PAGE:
Could digging up a general in a lead-lined coffin save the world?





Many people live extraordinary lives. Many have extraordinary deaths. But very, very few can hope to save the world 90 years after they have passed away.

One such man was the remarkably colourful Sir Tatton Benvenuto Mark Sykes, one of those larger-than-life Victorians who lived in an era when great men really could, and did, change the shape of the world....

His commanding achievement in life was when, aged just 39, he skilfully directed the carve-up of the defunct Ottoman Empire after the World War I armistice in 1918 - representing the British government at the Paris Peace Conference....

But it was his death that was to bring Sir Mark what may be his longest-lived legacy.

In an extraordinary development, it is now thought that this eccentric genius may hold the key - 88 years after he died - to averting what many scientists believe is the biggest medical threat facing the world today: a bird-flu pandemic.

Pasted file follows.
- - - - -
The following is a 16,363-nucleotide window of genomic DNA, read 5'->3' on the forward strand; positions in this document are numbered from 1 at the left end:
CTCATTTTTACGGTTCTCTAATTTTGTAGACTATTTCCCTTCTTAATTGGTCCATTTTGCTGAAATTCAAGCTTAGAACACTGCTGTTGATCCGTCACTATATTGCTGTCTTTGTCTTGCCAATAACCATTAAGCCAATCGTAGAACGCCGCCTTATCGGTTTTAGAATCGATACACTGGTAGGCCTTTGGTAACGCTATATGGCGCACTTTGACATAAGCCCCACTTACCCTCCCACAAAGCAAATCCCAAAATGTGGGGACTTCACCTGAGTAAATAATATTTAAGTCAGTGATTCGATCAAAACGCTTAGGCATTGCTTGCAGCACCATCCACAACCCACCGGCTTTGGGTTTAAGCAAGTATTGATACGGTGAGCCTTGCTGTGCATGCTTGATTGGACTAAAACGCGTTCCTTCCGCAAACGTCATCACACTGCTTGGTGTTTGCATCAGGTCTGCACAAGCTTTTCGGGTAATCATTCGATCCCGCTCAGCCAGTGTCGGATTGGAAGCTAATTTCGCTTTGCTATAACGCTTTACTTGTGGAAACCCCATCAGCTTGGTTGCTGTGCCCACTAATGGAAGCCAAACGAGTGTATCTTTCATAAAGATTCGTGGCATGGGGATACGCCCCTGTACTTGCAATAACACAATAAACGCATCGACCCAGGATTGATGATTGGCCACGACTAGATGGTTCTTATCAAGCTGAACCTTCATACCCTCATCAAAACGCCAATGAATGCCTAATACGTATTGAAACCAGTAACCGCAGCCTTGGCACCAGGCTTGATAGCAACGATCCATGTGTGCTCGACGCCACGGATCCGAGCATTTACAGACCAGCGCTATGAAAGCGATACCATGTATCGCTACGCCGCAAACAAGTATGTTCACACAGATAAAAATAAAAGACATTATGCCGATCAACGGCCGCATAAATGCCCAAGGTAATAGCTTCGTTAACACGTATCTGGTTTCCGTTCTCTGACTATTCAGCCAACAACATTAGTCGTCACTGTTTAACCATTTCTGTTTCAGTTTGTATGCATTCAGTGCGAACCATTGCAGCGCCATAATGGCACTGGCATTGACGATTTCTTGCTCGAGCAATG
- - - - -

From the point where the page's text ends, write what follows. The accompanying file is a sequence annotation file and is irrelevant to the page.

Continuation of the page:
During the Paris peace talks, which led to the Sykes-Picot Agreement, Sir Mark contracted a nasty fever, from which he died, at the Hotel Lotti in Paris, on February 16, 1919.

In fact, Sir Mark may have been one of the very last victims of the terrible epidemic which had swept the world for more than two years, the so-called Spanish Flu. This pandemic killed far more than were slaughtered in the Great War....

But thanks to his leadlined coffin, scientists believe that there is a good chance Sir Mark's body will have been extremely well-preserved.

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